Saturday, October 22, 2011

Product Design for Wu Xing Design Co.

I am currently the resident artist at Wu Xing Design Co. in Danshui, near Taipei.  One of my responsibilities is to design a functional ceramic product that will be put into limited production.   We are currently in the third stage of production.  The first stage is of course the concept, which is the most arduous -- this isn't just for college credit anymore, this is for real, involving design company, two different factories, packaging, etc.  And, Wu Xing has two successful products already in circulation, see images below.

Designer 鞏文宜 Kung Wen-Yi, "Tom Fun" soup bowl with person-spoon
  Designer 柯有政 Ko Yu-Cheng, "Perfume Leaf" tree incense burner

My concept was born out of three things. 1. Teaching in a classroom using a whiteboard and dry erase markers everyday for a year. 2. The desire to occasionally leave a handwritten note; Ariel and Times New Roman just don't say "Don't forget to pick up some milk" the same way.  3. To take something old, make it new, and then experience it age. Taiwan has a very unique history of ceramic art as shares its heritage with many different east and southeast Asian countries, the most influential being China.  This Song Dynasty Kuan ware vase provided the perfect basis for the combination of these three things. Go here and read about the artifact:
Song Dynasty Vases with "er duo" originally for a rope to carry the vessel.

My design will function as a vase, but as a new product, will not have the darkened lines of the cracked celedon glaze . . . yet.  The glaze on the new vase will be one that crazes (pottery term for cracking), however, the "ears" of the vase that were originally meant for a rope for carrying, will be open on the side for a dry erase marker to clip into. The more you use the marker to write a note to your loved one(s), or decorate the vase with doodles of your own, the more ink will seep into the cracks in the glaze.  Eventually, your new vase will become a Song Dynasty replica!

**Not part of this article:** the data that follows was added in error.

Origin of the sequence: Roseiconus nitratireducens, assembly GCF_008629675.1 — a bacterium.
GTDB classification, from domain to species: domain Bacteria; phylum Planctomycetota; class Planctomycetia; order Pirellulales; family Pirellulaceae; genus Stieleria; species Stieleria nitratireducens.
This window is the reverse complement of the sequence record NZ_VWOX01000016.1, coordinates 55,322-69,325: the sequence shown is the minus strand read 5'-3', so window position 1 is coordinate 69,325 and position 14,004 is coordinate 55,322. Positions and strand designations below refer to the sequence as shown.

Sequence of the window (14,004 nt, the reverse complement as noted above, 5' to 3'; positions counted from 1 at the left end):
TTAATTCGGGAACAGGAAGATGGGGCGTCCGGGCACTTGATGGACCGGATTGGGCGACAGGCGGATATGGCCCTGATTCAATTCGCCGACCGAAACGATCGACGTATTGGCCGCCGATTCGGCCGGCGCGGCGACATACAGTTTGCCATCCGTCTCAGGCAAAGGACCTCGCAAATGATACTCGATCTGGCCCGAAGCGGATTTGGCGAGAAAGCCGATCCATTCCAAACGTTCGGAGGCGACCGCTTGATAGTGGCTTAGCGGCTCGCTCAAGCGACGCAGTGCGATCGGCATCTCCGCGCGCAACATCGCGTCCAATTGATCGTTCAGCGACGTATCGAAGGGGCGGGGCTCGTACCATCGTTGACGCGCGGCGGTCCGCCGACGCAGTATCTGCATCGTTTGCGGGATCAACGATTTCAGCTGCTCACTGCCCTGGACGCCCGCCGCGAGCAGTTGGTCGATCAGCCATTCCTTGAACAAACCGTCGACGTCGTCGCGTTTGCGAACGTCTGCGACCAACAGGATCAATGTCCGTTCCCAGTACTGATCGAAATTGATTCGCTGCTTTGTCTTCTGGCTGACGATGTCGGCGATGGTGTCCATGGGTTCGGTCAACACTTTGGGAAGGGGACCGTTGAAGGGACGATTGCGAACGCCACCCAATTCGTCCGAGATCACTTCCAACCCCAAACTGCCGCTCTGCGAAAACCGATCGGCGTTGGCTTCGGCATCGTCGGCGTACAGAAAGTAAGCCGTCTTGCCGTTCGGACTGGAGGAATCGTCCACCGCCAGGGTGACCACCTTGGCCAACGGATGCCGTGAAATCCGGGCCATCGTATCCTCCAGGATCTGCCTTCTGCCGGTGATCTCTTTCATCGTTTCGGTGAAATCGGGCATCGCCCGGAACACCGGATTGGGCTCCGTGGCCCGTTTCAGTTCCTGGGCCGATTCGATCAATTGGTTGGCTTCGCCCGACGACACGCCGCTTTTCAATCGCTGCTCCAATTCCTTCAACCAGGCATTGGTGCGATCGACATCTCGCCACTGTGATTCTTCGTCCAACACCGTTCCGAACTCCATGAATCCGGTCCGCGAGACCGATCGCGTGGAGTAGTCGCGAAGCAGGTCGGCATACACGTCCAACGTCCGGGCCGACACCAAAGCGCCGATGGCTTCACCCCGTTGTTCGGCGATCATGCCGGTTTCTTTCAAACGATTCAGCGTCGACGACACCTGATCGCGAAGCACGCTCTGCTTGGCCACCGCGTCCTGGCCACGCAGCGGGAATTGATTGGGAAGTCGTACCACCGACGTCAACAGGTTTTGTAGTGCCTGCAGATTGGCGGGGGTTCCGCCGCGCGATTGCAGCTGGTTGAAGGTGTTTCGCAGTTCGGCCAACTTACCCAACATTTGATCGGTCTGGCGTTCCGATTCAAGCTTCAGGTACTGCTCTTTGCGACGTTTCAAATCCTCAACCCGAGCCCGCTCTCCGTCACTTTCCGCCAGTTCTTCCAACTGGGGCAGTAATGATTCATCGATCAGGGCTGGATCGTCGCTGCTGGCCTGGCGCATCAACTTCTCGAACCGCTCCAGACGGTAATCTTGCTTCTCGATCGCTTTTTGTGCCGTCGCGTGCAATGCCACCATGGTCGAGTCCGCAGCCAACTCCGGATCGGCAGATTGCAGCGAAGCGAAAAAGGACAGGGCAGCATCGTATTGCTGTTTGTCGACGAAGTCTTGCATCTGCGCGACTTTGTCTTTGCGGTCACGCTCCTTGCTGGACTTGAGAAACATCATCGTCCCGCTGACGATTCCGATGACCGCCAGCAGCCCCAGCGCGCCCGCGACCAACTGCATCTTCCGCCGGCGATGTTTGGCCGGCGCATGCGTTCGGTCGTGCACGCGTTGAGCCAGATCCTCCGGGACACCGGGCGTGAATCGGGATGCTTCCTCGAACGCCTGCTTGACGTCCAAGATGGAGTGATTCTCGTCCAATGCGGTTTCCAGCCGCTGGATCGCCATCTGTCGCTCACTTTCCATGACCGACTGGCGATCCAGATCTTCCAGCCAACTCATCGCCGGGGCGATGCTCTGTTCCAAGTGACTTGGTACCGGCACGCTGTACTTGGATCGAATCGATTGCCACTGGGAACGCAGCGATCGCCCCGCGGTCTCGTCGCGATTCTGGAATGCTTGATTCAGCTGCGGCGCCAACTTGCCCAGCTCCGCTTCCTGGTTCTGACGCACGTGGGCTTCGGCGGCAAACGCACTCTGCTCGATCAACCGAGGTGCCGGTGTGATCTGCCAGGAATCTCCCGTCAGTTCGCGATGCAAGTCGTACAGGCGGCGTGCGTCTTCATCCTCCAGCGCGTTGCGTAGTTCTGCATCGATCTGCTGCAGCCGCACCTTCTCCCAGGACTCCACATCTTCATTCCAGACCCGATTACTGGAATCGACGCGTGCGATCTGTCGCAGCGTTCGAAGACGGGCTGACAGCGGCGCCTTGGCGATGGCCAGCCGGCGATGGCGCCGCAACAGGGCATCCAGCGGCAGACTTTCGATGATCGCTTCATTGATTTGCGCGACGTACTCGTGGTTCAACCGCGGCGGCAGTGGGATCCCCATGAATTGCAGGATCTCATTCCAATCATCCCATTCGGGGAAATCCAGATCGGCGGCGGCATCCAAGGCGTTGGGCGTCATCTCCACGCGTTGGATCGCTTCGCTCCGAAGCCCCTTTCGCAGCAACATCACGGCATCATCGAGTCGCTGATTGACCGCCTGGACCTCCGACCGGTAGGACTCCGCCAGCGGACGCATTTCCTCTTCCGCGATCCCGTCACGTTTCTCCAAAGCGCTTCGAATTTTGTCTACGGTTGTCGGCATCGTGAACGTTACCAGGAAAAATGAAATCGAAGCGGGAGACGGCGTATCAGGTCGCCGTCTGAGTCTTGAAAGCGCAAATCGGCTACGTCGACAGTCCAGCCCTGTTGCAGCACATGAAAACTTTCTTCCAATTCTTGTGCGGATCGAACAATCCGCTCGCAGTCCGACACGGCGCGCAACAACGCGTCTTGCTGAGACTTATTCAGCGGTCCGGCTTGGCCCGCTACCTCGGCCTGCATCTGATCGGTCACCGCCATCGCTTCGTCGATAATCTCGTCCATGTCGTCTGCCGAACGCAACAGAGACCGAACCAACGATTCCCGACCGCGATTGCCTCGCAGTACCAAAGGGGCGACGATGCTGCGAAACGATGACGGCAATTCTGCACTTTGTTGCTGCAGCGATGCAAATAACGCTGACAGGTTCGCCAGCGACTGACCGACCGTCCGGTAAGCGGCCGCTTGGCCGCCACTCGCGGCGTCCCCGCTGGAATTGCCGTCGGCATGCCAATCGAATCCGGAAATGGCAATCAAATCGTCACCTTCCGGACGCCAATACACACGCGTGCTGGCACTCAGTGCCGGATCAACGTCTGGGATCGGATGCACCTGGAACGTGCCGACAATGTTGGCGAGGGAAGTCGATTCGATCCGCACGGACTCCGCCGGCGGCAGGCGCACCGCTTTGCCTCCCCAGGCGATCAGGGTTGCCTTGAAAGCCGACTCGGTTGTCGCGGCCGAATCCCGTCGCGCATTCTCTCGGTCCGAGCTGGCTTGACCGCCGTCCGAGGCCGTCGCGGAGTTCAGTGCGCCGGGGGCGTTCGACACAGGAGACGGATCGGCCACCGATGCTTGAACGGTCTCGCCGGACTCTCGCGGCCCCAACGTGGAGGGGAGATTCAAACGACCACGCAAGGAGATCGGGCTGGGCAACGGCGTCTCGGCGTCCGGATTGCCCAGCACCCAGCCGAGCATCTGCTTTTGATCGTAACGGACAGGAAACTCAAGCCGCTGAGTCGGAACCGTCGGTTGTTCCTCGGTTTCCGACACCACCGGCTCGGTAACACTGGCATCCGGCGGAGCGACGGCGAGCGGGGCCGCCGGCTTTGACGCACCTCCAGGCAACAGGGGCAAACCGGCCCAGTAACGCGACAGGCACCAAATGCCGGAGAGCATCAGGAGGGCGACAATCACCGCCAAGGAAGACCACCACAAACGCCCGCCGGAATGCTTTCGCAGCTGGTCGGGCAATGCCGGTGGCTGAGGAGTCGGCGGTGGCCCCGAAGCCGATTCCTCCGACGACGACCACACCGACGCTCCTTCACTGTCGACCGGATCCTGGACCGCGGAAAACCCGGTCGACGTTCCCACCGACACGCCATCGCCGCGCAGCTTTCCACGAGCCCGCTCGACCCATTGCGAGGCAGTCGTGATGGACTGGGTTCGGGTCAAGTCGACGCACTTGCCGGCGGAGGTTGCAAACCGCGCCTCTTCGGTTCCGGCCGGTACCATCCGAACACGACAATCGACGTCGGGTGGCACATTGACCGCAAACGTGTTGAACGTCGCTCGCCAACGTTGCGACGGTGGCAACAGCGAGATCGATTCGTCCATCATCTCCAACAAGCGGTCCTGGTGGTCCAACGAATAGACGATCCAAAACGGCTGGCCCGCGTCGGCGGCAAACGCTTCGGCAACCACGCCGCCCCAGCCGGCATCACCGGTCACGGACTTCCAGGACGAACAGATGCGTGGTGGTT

Second stage, make a model.  The model took about a week to work out the form, brainstorm and project ergonomics, consider how the mold will be constructed.  About once every 1/2 hour I wish I had a computer hooked up to a 3-D scanner and printer. However, if that was the case, I would definitely be writing the National Palace Museum to see if they'd loan out the original for scanning. Maybe one day . . .
The model has been completed as you can see in two parts for the mold factory.  One is the body of the vase and the other is one form that will become the two "ears" (Learn Chinese!  ěr duo [er- dwo耳朵). 
clay model (leather hard)

clay model, side/bottom view (leather hard)

Third stage, make one mold and a prototype. The mold factory, located in the historic ceramics town of Yingge, is an amazing place no bigger than a typical American two-car garage. But they create molds that could quite possibly be more beautiful than the object that comes out of the mold. 
Mold Factory in Yingge
The owner's son is making some "cases" for molds. The case is the mold used to make multiple molds - a mold of a mold! 

We took the model to the mold factory on Friday, and by the following Tuesday the first mold was ready to be picked up and taken to the production factory.  The factory is Futen Kiln located in Yingge's neighboring town of Sanxia, who will have the first prototype fired, finished and ready for inspection in about a week.  The boss (Learn Chinese! lǎobǎn [laow- bon] = boss 老闆) said "Time is money!" He puts his money where his mouth is by producing a fully finished ceramic prototype in a week.  
The lǎobǎn of Futen Kilns(left) discusses the production terms with 鞏文宜 Kung Wen-Yi, Wu Xing's  laoban(center), and Wu Xing designer 柯有政 Ko Yu-Cheng (far right).

We'll go to inspect the prototype this week . . . can't wait to see my design "in the flesh"!   Next week, I'll keep you posted on the next steps in the process including any modifications to the product and/or giving the "go ahead" for production.